JS: Unlike a lot of designers, you have a pretty active career in solo shows across the globe. How does the work you present in those shows — and the process of creating that work — differ from what you produce for clients?

CR: The work I'm producing for exhibition comes from a very different place. I am proud of this, and at the same time less sure of this work, which makes it quite exciting to create and to receive feedback. People often see things that the creator could never imagine and I find this very satisfying. The pieces I'm creating for those shows quite often represent me trying to work something out, allowing me to experiment more freely and to get a few things out of my system. It feels good to get things done and to move on. My art helps a lot with that.

JS: It looks like your design and screen printing company, Studio18Hundred, has given you the opportunity to work on some really fun projects. How do you attack turning the sound of a band into the look and feel of a poster?

CR: I work with bands that I am a fan of. I would listen to this music regardless of any working relationship. Music has always been a source of inspiration for me. I believe that I may be tone deaf — I'm talking full 12-tone-failure tone deaf — but sound has always translated to color and shape for me and often to something more specific. I use all of this when working on one of these prints. It's a very enjoyable, sometimes slow process to hit on what I feel is right. It's fun to participate in the music that way — it's the closest I want to be to actually being in a band.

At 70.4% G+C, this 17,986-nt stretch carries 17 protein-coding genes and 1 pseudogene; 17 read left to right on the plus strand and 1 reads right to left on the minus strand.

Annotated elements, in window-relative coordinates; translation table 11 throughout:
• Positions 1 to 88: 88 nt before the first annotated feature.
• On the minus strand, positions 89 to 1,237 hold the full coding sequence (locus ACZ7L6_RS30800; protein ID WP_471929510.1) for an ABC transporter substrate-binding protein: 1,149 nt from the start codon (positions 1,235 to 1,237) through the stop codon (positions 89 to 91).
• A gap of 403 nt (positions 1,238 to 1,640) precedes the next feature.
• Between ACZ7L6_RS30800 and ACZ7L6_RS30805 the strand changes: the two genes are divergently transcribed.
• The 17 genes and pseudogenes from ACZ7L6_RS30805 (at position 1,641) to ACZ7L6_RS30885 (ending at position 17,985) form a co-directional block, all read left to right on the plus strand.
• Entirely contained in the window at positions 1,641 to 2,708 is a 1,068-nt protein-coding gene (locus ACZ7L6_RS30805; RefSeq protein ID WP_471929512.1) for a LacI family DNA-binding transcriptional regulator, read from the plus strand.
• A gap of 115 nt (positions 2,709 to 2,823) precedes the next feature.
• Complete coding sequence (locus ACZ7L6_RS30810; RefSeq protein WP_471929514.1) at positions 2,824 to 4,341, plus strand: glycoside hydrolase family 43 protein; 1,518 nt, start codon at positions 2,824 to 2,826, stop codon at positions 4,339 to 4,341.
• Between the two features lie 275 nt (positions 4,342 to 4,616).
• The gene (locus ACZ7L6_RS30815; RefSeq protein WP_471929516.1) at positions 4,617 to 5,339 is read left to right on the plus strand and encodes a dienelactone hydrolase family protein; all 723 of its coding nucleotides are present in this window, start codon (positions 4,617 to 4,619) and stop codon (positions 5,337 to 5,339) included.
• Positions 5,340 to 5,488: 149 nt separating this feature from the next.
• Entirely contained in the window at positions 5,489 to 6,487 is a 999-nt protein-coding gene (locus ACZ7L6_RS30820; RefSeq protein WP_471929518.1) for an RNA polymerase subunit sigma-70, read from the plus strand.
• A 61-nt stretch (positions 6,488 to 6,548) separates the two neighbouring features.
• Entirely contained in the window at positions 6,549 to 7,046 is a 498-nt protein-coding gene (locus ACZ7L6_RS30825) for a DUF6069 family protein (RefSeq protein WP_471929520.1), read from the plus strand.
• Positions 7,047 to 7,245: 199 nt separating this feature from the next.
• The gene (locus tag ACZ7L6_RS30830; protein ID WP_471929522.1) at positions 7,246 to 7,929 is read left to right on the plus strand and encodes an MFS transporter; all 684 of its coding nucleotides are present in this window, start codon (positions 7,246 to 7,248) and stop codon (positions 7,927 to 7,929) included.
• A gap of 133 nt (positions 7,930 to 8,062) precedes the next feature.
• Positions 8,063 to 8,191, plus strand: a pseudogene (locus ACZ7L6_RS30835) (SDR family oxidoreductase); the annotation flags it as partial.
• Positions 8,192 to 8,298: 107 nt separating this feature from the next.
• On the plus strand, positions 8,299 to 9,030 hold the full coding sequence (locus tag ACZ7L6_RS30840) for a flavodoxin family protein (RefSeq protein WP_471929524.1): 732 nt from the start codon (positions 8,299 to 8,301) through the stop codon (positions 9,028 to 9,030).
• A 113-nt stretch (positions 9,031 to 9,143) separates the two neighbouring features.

JS: What has been your favorite concert poster to work on so far?

CR: The Brian Jonestown Massacre series. I've done four or five with them. I’ve been a fan for over a decade and am so happy to be a part of that story. Anton [the lead singer] has always been able to create beauty out of chaos. I have tried to do this with every piece of art I've created for them and they have always been very appreciative of that.

JS: Judging from the identity systems you've worked on for clients like Penguin and SugarHead Quarters, it looks like you really thrive on directing a company's visuals across the board. Would you say this is true, and if so, what do you love about it?

CR: When someone comes to me with a project the first thing I think is, "what else can this be?" I never come back with just what the client has asked for, but rather a list of ideas that they might not know they even want. I think as designers it's up to us to create our own work and not wait for someone to ask for it. It's fun to see where I can take this each time, specifically with those clothing companies. I'd love to do more fashion related work.

JS: What's coming up for you and Studio18Hundred?

CR: I have a solo exhibition opening May 30th in New York City, and a group show with three other artists in Tokyo that is opening June 6th. This summer I want to drive to Mexico, do some drawings, and take a nap near the ocean.